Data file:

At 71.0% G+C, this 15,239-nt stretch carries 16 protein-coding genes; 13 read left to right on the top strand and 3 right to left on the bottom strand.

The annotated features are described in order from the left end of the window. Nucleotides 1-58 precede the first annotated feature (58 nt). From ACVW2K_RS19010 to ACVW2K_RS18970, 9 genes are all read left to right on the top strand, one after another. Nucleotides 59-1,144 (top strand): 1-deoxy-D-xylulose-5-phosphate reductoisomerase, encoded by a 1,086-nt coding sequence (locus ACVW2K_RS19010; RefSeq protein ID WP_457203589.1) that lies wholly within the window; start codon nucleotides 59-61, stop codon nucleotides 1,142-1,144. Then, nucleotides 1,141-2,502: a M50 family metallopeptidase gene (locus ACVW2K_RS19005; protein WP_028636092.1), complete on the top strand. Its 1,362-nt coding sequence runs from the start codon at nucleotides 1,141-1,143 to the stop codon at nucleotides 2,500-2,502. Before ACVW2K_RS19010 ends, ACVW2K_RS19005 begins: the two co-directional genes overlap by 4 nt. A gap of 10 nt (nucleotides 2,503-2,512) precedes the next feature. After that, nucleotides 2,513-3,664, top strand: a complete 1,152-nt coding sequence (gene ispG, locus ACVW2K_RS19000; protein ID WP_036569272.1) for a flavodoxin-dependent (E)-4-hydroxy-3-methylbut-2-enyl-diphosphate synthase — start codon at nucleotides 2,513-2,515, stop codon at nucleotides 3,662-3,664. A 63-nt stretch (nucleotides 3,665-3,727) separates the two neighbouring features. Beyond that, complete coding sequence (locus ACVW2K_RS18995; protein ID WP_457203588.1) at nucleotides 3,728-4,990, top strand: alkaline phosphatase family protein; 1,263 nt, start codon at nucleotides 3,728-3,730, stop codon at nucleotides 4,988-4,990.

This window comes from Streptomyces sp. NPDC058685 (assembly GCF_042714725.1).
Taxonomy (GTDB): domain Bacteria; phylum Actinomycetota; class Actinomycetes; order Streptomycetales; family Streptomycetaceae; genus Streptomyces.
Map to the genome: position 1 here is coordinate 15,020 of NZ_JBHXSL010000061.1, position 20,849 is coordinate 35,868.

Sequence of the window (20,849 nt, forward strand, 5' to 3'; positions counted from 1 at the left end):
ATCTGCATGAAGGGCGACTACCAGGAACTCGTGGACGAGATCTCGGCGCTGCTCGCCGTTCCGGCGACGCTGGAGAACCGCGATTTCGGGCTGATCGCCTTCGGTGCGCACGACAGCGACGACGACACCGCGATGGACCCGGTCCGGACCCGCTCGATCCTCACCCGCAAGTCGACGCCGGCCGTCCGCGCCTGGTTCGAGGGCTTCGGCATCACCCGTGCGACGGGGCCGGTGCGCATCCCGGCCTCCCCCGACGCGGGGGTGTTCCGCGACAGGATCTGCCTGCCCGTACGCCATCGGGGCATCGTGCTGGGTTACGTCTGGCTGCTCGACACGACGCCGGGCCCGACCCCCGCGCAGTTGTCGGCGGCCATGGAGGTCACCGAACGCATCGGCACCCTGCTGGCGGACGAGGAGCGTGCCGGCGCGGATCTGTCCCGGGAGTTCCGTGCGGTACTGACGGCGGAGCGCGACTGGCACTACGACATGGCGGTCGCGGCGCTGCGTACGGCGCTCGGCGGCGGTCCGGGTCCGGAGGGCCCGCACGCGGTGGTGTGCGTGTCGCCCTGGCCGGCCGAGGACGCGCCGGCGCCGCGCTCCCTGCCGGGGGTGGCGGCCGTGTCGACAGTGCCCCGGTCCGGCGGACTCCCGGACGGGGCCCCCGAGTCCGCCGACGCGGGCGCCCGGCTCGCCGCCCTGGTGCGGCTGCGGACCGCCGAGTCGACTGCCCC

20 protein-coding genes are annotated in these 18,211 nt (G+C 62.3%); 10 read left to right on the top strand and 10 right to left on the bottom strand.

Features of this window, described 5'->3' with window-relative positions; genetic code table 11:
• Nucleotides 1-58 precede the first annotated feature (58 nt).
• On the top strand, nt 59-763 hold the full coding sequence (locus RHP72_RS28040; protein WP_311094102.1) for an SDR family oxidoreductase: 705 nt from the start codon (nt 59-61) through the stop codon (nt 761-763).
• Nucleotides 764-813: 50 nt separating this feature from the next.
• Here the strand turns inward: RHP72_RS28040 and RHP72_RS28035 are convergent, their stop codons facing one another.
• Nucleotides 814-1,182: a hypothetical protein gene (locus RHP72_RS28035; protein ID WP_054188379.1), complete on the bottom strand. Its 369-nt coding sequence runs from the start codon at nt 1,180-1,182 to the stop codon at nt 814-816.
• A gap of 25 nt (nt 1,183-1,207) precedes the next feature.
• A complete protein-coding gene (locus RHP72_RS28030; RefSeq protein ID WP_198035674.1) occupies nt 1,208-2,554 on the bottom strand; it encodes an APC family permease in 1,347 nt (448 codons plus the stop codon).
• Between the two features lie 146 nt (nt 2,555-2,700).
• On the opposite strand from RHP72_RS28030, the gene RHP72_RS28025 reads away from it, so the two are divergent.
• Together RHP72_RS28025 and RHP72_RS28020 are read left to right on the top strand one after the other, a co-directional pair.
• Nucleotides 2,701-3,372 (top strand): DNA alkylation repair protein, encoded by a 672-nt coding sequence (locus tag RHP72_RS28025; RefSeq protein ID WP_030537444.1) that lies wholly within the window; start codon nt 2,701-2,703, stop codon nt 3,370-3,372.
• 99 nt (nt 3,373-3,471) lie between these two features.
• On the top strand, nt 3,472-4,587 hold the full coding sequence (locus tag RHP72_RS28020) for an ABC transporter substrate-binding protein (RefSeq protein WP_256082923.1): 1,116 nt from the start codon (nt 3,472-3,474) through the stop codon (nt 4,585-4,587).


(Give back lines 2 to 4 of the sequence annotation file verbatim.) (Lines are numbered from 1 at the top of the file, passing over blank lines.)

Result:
The annotated features are described in order from the left end of the window. Nucleotides 1-58 precede the first annotated feature (58 nt). From ACVW2K_RS19010 to ACVW2K_RS18970, 9 genes are all read left to right on the top strand, one after another. Nucleotides 59-1,144 (top strand): 1-deoxy-D-xylulose-5-phosphate reductoisomerase, encoded by a 1,086-nt coding sequence (locus ACVW2K_RS19010; RefSeq protein ID WP_457203589.1) that lies wholly within the window; start codon nucleotides 59-61, stop codon nucleotides 1,142-1,144. Then, nucleotides 1,141-2,502: a M50 family metallopeptidase gene (locus ACVW2K_RS19005; protein WP_028636092.1), complete on the top strand. Its 1,362-nt coding sequence runs from the start codon at nucleotides 1,141-1,143 to the stop codon at nucleotides 2,500-2,502. Before ACVW2K_RS19010 ends, ACVW2K_RS19005 begins: the two co-directional genes overlap by 4 nt. A gap of 10 nt (nucleotides 2,503-2,512) precedes the next feature. After that, nucleotides 2,513-3,664, top strand: a complete 1,152-nt coding sequence (gene ispG, locus ACVW2K_RS19000; protein ID WP_036569272.1) for a flavodoxin-dependent (E)-4-hydroxy-3-methylbut-2-enyl-diphosphate synthase — start codon at nucleotides 2,513-2,515, stop codon at nucleotides 3,662-3,664. A 63-nt stretch (nucleotides 3,665-3,727) separates the two neighbouring features. Beyond that, complete coding sequence (locus ACVW2K_RS18995; protein ID WP_457203588.1) at nucleotides 3,728-4,990, top strand: alkaline phosphatase family protein; 1,263 nt, start codon at nucleotides 3,728-3,730, stop codon at nucleotides 4,988-4,990.

This window comes from Streptomyces sp. NPDC058685 (assembly GCF_042714725.1).
Taxonomy (GTDB): domain Bacteria; phylum Actinomycetota; class Actinomycetes; order Streptomycetales; family Streptomycetaceae; genus Streptomyces.